Closing Thoughts on If on a winters night a traveler

There is a classic children’s picture book called The Mysteries of Harris Burdick by Chris Van Allsburg. The book is made up of a handful of haunting images with a title and a single line from a story. The idea was to encourage young readers to imagine — or write — the rest of the story. The one shown here is called “The Third Floor Bedroom” and the line to start the story is, “It all began when someone left the window open.”

Italo Calvino’s If on a winter’s night a traveler is a novel in the same spirit as the Van Allsburg book. Traveler defies any conventional plot structure.  Instead of a picture and a single, haunting line of narrative, Calvino gives us the false starts to ten novels. He is interested in what makes us love reading. His conclusion seems to be that, more than anything, we love the start of a book. That initial plunge into imagery and character, scenes, scenarios, possibilities – this is what brings us back every time for new stories. The farther along a story goes, the fewer directions it can take — if it is following the old rules (rising action, climax, resolution). The romance and excitement of the beginning is lost and the audience awaits the inevitable ending. The hero succeeds or the hero fails. Either way, we’ve seen it many times before. Either way, it is as old as storytelling itself. (I’m reminded of the old rule about Shakespeare. If in doubt as to whether it is a comedy or a tragedy, look to the end. Comedy’s end with marriage; tragedies, with death.)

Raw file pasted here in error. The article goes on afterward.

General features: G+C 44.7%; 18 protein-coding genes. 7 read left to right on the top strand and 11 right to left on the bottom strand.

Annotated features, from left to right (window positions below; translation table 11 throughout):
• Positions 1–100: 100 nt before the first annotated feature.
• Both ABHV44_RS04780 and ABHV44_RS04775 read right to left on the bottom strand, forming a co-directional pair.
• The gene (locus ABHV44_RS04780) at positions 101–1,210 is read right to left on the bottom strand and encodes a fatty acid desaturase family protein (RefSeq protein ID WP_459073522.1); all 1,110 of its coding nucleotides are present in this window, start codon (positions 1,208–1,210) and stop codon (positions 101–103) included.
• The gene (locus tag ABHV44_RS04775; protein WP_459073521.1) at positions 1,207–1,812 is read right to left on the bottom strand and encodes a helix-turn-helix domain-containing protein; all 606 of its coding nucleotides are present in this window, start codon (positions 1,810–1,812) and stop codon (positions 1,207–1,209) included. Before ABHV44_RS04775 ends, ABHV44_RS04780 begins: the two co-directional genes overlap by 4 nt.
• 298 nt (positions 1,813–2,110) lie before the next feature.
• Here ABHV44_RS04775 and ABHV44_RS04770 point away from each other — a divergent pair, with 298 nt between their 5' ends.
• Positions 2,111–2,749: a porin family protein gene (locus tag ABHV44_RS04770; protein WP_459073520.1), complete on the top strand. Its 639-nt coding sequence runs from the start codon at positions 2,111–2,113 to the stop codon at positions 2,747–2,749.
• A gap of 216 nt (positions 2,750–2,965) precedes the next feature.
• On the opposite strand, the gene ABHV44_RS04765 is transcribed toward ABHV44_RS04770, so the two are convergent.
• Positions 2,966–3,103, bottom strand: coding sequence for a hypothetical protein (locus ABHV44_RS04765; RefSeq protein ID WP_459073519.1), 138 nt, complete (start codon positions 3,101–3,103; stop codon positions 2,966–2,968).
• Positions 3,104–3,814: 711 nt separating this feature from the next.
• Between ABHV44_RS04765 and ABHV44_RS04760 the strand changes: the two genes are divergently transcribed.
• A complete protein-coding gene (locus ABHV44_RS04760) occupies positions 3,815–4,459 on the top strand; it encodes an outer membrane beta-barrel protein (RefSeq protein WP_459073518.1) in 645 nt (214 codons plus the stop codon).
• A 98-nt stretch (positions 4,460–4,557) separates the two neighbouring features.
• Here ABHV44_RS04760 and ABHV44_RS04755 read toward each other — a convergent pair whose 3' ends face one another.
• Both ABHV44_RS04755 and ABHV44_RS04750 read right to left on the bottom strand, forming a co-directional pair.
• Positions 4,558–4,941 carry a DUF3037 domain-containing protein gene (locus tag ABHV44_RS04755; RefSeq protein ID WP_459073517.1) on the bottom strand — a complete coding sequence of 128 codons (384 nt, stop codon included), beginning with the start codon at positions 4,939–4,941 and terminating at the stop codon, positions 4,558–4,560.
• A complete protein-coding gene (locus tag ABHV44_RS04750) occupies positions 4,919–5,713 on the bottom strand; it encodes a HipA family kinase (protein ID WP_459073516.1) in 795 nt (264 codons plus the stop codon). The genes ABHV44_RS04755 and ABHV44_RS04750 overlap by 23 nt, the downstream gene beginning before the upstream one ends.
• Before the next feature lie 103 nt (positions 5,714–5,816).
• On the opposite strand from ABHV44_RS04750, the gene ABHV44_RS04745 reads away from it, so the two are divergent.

The most striking thing about finishing traveler was how much Calvino fought against those literary conventions. The frame story of traveler amounts to an international mystery over a handful of books. Is someone writing all these books under different names? Are the books clues to a government conspiracy? Etc., etc. Calvino makes it clear that he really doesn’t care what the answer is. He cares so little that the story keels over at the end and the hero (“You”) decided on impulse that he must get married. He does. And, a happy ending achieved, the book is over.

This is just lip service to the tradition of storytelling, though. The real meat of traveler is in the ten “books” the reader finds throughout. Like with the mysteries of Harris Burdick, they are beginnings to stories that, as far as Calvino is concerned, have no end. This is what he loves about novels, about stories in general. We and Calvino love books for their possibilities. Traveler, therefore, is a love letter to the possibilities of a novel. At its beginning, it could go anywhere, do anything, discover everything. Every novel fails to meet the ultimate hype that “This book will change everything.” For Calvino, that is the lesson he wants us to glean: The greatest story told is the one that is not yet finished.

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Comments
2 Responses to “Closing Thoughts on If on a winters night a traveler”
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